The next big thing(s)
New labs will help create Internet of Things
By Page Ivey, email@example.com, 803-777-3085
Turn on the lights in your house from your smartphone. Ask your refrigerator if you’re out of OJ while you’re standing in the store. Get reminders from your car that it’s time for an oil change. Welcome to the Internet of Things.
The university has entered two new partnerships — the Industrial Internet of Things Research Lab, which is a partnership with IBM, and the 15,000-square-foot Digital Transformation Lab, which will serve as a research showplace for projects with an array of real-world industrial and consumer applications. USC Times asked Bill Kirkland, director of the USC Office of Economic Engagement, to help us understand both ventures.
We hear more and more about the Internet of Things — but what exactly is that?
The Internet of Things (IoT) is the idea that the “things” people use every day can have sensors and collect data. These things can be as simple as a watch, a cellphone or a home appliance, or as sophisticated as a car or an airplane. The idea is that all of these things can connect and share data. To make sense of it all, software applications have to be built to use the data collected and perform analytics on that data.
What specifically will the IBM research lab be working on?
They are working on visual inspection systems for manufacturing and drones, application development to use the data collected, and interface development — think, iPhone apps. They are also working on acoustic analysis to determine what makes devices fail, as well as AI and machine learning to suggest corrective actions. Robotics are another area of interest — we have Yaskawa Robotics involved as well.
Why did IBM choose USC for this project?
The university has demonstrated excellence in aerospace, and we have been at the forefront of IoT-type applications through work done by the Center for Preventative Maintenance, led by Abdel Bayoumi and his students. IBM has told us that nobody builds solutions from Powerpoints anymore — they need to see the solution in practice. We’re a perfect environment for that. Working with the lab will help companies reduce risk by testing products on real assets before they go to market. Finally, we have a large consortium of partners we can leverage. These partners are willing to work together at USC on solving industry problems.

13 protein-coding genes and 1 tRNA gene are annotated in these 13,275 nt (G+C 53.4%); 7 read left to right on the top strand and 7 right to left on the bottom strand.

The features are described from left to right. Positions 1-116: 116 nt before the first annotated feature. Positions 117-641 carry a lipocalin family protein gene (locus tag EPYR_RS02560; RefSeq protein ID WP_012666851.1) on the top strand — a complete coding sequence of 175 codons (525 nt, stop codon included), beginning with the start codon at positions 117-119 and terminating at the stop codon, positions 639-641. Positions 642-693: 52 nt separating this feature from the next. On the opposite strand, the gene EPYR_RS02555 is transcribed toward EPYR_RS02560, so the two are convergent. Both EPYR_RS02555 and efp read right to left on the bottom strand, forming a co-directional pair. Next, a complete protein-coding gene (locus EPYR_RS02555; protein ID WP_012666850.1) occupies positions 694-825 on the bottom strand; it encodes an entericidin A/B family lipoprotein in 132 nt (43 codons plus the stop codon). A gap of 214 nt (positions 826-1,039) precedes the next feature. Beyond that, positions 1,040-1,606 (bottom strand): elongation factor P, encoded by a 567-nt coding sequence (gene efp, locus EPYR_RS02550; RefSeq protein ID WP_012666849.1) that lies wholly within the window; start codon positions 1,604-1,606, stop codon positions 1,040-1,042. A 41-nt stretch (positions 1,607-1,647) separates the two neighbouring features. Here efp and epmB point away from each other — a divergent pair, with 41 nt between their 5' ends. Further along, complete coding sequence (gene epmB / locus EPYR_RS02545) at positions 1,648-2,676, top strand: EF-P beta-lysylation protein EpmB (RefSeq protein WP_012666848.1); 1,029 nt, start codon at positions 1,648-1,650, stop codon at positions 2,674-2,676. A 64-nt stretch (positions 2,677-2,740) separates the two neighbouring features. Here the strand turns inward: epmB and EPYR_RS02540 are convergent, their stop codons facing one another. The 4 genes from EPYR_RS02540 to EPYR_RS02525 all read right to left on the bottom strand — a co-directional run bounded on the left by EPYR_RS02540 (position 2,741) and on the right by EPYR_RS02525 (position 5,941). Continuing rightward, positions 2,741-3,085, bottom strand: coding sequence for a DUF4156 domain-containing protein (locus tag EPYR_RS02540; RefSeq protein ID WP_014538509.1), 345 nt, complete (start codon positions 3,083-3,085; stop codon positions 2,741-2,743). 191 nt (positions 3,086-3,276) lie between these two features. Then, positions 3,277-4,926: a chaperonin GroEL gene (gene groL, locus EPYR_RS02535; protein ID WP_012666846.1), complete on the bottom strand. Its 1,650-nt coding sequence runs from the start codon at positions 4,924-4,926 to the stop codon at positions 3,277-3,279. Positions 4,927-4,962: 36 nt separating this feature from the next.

Tell us more about the Digital Transformation Lab. Who are the other partners in the lab, and what can we expect to come out of it?
Right now, the partners are Yaskawa, Seimens and Samsung. We expect to involve a large pharmaceutical company soon to work with one of our robotics partners. We have had requests from dozens of companies to come through, and we’re working on setting those up now. I expect the number of partners to grow significantly.
What kind of opportunities are available for USC faculty and students to get involved in these new labs?
The application of all this technology is going to be fascinating. Students will be able to work on cutting-edge problems. This is important because not only does it expose them to the technology itself, it also allows them to understand real-world issues they will face in the workplace after school. Furthermore, our graduates will have a leg up on fellow job seekers due to their exposure to, and utilization of, industry-grade equipment and software as students.
For faculty — with more and more intense competition for federal research dollars — partnering with industry provides another potential funding stream for research. Faculty members are encouraged to submit proposals to our partners, collaborate with their R&D departments and share best practices with leading global companies. It’s a win-win for everyone.
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